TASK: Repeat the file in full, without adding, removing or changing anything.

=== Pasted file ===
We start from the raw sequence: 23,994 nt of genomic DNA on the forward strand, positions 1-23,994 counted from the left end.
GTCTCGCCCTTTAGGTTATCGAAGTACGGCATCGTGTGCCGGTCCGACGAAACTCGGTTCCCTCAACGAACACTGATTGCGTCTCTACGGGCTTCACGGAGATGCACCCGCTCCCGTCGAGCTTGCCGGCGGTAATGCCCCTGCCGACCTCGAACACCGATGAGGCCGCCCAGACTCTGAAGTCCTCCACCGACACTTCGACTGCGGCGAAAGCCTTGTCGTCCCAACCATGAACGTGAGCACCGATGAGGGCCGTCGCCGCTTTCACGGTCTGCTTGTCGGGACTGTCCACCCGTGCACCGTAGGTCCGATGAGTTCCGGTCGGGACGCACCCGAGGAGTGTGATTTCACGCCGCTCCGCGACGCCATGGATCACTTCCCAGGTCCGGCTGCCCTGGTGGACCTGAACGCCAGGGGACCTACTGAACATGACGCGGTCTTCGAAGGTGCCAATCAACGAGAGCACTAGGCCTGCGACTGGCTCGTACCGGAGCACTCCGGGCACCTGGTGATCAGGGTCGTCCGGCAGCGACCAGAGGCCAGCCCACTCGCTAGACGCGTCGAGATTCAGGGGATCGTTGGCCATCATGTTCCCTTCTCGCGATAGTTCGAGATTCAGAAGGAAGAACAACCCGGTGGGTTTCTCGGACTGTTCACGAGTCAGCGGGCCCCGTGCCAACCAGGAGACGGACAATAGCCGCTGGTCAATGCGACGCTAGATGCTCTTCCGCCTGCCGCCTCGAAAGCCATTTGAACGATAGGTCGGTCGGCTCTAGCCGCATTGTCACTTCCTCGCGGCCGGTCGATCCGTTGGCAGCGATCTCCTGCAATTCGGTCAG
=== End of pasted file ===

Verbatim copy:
We start from the raw sequence: 23,994 nt of genomic DNA on the forward strand, positions 1-23,994 counted from the left end.
GTCTCGCCCTTTAGGTTATCGAAGTACGGCATCGTGTGCCGGTCCGACGAAACTCGGTTCCCTCAACGAACACTGATTGCGTCTCTACGGGCTTCACGGAGATGCACCCGCTCCCGTCGAGCTTGCCGGCGGTAATGCCCCTGCCGACCTCGAACACCGATGAGGCCGCCCAGACTCTGAAGTCCTCCACCGACACTTCGACTGCGGCGAAAGCCTTGTCGTCCCAACCATGAACGTGAGCACCGATGAGGGCCGTCGCCGCTTTCACGGTCTGCTTGTCGGGACTGTCCACCCGTGCACCGTAGGTCCGATGAGTTCCGGTCGGGACGCACCCGAGGAGTGTGATTTCACGCCGCTCCGCGACGCCATGGATCACTTCCCAGGTCCGGCTGCCCTGGTGGACCTGAACGCCAGGGGACCTACTGAACATGACGCGGTCTTCGAAGGTGCCAATCAACGAGAGCACTAGGCCTGCGACTGGCTCGTACCGGAGCACTCCGGGCACCTGGTGATCAGGGTCGTCCGGCAGCGACCAGAGGCCAGCCCACTCGCTAGACGCGTCGAGATTCAGGGGATCGTTGGCCATCATGTTCCCTTCTCGCGATAGTTCGAGATTCAGAAGGAAGAACAACCCGGTGGGTTTCTCGGACTGTTCACGAGTCAGCGGGCCCCGTGCCAACCAGGAGACGGACAATAGCCGCTGGTCAATGCGACGCTAGATGCTCTTCCGCCTGCCGCCTCGAAAGCCATTTGAACGATAGGTCGGTCGGCTCTAGCCGCATTGTCACTTCCTCGCGGCCGGTCGATCCGTTGGCAGCGATCTCCTGCAATTCGGTCAG